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California

Unemployed Californians to get an extra $600 in weekly benefits starting Sunday amid coronavirus crisis

 South L.A. WorkSource Center
Stanley Smith, center, with South L.A. WorkSource Center helps Gregory Allen, right, in the computer lab with job finding services on March 26. Some 2.3 million Californians have filed for unemployment benefits since March 12.
(Dania Maxwell / Los Angeles Times)

Californians struggling to find work will receive an extra $600 in weekly unemployment benefits from a federal stimulus package starting Sunday, Gov. Gavin Newsom said, as a deluge of 2.3 million new claims in the last month has the state struggling to get payments to those who have just lost their jobs.

The additional relief money approved by Congress means California’s average weekly benefit of $340 will be boosted to $940, while those who get the maximum weekly state benefit will see checks increased to $1,050. The higher benefits will last for four months.

The first payment is going out Sunday to those with already processed claims and is for the week ending April 11. The payments will be credited to state Employment Development Department debit cards.

“Many Californians are feeling the effects of this pandemic, and this added benefit is very important to our workers so they have needed resources during this difficult time,” Newsom said in a statement Thursday.

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Newsom said the 2.3 million new unemployment claims processed in the last four weeks are more than all the claims filed in 2019. The state paid nearly $684.3 million in unemployment benefits in the last month. For the week ending April 4, the Employment Development Department processed 925,450 claims, which is a 2,418% increase over the same week last year.

“That’s tremendously significant,” state Sen. Jerry Hill (D-San Mateo), who chairs the Senate labor committee, said of the larger payments. “That will make the difference for people — whether they can make it or not in this state.”

But the state is seeing a storm of complaints from newly unemployed workers who have been unable to get through to the Employment Development Department by phone for help in filing applications. In response, state lawmakers called Thursday for the agency to immediately expand call center hours beyond the 8 a.m.-to-noon daily window currently provided.

These are some of the unusual new scenes across the Southland during the coronavirus outbreak.
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The economic damage inflicted by the COVID-19 pandemic has exposed other flaws in California’s program to help the unemployed, including state benefits that have not kept up with inflation and a shortage of reserve funds that could force the state to borrow billions of dollars from the federal government to pay out claims.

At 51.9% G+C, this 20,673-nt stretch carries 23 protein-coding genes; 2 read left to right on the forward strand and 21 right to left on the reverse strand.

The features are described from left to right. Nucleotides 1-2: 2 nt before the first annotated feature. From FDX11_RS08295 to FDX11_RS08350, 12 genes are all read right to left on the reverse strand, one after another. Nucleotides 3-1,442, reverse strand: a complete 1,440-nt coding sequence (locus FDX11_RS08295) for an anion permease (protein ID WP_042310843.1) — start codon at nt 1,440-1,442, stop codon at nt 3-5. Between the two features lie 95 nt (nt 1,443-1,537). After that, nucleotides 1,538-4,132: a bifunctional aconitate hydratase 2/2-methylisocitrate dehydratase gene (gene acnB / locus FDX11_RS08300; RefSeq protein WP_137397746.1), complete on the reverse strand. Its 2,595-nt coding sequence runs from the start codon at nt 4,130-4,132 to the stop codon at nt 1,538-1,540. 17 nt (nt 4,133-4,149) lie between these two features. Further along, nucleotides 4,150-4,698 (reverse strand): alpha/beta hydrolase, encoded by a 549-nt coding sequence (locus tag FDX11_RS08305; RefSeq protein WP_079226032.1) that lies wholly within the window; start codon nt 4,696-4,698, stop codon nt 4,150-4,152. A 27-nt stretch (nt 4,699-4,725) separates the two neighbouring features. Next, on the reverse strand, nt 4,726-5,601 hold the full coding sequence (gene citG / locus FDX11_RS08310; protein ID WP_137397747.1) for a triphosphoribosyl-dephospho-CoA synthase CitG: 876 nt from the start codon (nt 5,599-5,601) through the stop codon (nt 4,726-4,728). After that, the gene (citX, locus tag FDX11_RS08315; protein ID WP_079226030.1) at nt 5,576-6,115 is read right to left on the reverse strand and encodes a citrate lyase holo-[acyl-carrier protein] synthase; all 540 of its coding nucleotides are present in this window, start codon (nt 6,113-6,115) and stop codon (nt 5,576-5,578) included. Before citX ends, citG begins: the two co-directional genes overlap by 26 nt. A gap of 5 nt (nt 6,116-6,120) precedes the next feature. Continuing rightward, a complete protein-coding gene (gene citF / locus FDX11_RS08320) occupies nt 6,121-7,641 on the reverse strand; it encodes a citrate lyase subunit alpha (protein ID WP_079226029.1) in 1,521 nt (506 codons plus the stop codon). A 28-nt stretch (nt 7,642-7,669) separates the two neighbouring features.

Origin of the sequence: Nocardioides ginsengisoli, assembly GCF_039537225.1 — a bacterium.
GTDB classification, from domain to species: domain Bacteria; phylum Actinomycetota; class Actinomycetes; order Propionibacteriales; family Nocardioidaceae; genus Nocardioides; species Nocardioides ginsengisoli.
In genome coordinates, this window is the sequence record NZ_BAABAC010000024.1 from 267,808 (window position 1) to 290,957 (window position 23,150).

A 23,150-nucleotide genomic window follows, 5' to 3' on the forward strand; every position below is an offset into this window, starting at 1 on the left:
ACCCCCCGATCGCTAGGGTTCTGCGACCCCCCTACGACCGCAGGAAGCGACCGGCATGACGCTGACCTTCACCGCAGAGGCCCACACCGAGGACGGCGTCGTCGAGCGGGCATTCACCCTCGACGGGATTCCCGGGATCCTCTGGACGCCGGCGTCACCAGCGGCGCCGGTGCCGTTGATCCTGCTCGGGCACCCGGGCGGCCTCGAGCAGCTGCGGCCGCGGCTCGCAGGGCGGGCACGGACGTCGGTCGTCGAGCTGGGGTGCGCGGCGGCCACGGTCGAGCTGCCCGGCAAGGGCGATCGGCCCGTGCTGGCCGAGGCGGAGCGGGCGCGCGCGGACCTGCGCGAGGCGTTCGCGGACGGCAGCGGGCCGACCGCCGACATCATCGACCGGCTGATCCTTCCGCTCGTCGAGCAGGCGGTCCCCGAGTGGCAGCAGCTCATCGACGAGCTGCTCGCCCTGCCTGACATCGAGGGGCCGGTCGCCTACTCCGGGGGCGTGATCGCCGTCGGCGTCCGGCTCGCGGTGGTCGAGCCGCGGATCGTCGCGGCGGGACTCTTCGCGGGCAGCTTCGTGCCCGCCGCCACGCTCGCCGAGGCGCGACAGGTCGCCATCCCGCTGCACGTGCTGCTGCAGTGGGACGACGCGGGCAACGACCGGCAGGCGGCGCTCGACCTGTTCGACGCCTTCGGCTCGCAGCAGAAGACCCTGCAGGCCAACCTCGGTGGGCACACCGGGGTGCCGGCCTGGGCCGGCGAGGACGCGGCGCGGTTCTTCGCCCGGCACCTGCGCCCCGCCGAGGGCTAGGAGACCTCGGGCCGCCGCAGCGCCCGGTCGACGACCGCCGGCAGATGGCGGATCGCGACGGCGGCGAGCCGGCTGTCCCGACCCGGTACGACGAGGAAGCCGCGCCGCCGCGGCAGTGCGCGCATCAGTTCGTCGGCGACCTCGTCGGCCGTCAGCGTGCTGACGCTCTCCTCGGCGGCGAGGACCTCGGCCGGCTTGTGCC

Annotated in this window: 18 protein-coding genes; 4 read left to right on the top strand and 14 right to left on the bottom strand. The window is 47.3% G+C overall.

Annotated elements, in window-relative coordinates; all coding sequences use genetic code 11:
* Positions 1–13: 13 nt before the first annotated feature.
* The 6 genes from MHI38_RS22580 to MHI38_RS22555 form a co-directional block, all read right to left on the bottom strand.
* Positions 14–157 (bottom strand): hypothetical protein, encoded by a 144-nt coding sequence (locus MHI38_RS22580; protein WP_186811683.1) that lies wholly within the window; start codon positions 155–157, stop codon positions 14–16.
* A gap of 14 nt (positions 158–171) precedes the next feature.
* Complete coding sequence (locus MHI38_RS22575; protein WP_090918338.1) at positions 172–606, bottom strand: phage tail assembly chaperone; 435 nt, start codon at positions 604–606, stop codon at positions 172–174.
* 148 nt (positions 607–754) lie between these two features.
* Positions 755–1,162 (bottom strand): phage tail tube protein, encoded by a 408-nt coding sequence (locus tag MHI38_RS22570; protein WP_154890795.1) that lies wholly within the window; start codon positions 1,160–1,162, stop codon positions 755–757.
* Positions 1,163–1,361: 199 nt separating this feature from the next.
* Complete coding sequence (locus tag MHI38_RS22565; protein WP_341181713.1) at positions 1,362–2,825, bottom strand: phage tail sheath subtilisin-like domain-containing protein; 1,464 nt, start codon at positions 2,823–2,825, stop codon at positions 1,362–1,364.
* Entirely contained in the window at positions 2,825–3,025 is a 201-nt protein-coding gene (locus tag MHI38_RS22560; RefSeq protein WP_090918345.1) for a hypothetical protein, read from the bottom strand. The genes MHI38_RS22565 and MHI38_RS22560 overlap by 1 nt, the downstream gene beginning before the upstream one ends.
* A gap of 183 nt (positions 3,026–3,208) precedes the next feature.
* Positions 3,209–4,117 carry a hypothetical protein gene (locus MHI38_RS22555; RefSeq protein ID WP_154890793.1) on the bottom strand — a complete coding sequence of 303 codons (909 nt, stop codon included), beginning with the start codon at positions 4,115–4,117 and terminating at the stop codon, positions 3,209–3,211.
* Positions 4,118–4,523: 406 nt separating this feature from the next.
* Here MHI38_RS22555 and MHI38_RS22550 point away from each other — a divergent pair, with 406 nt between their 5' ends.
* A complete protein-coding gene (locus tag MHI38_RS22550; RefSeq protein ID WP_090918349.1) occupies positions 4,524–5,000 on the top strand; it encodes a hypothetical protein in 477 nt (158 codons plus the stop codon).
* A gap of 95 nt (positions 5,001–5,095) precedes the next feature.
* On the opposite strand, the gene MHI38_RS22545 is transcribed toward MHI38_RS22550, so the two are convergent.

The state is also still struggling to set up a system to implement a portion of the federal Coronavirus Aid, Relief and Economic Security Act that for the first time will provide jobless benefits to contract and furloughed workers and those in the gig economy. Those checks may still be weeks away.

“It’s a perfect storm,” said Carole Vigne, a staff attorney for the group Legal Aid at Work, which provides free services to low-income people seeking help with employment issues. “There is just no way an agency that size can handle this immediate influx. I would anticipate some pretty long delays despite their best efforts.”

Newsom said this week that he is aware of problems involving the processing of so many new claims.

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“We are trying in real time to improve our capacity to deliver,” he said during a news briefing Tuesday. “Obviously we all have to do more and do better to meet the increased inquiries and the increased applications.”

Numerous unemployed Californians have complained on social media that they, or others they know, have been unable to reach the EDD by telephone to file new claims and for help with problems that prevent them from filing online.

San Fernando Valley resident John Muscarnero, who recently lost his job in the food service industry, said it is baffling that EDD call centers are only open four hours a day and that calls end up with long waits and without a live person answering.

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“I called dozens of times. I never got through,” said Muscarnero, who has been unable to untangle the red tape involving his claim for jobless benefits. “It is the most frustrating and punitive process.”

He said he is having to choose between paying his rent and other bills including his car payment.

“The level of anxiety is through the roof,” he said.

Downtown Los Angeles resident Fernando, who spoke to The Times on condition his last name not be used, struggled to file a claim after he lost his sales job with a cellphone company. He said he called the EDD more than 90 times before he finally got a person on the phone who helped him process his claim.

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“It’s an unfortunate situation,” he said. “Someone who got laid off is not going to be able to pay their bills, buy groceries, pay their rent.”

Opening phone lines for just four hours a day is not acceptable, said Hill, who is chairman of the Senate Labor, Public Employment and Retirement Committee, which oversees the EDD.

“They should go 12 hours a day,” Hill said. “The phone [line] is the crucial part of the process. If you can do it online you have solved your problem, but if you can’t do it online for one reason or another you are almost in hell because there is nothing you can do unless you talk to someone.”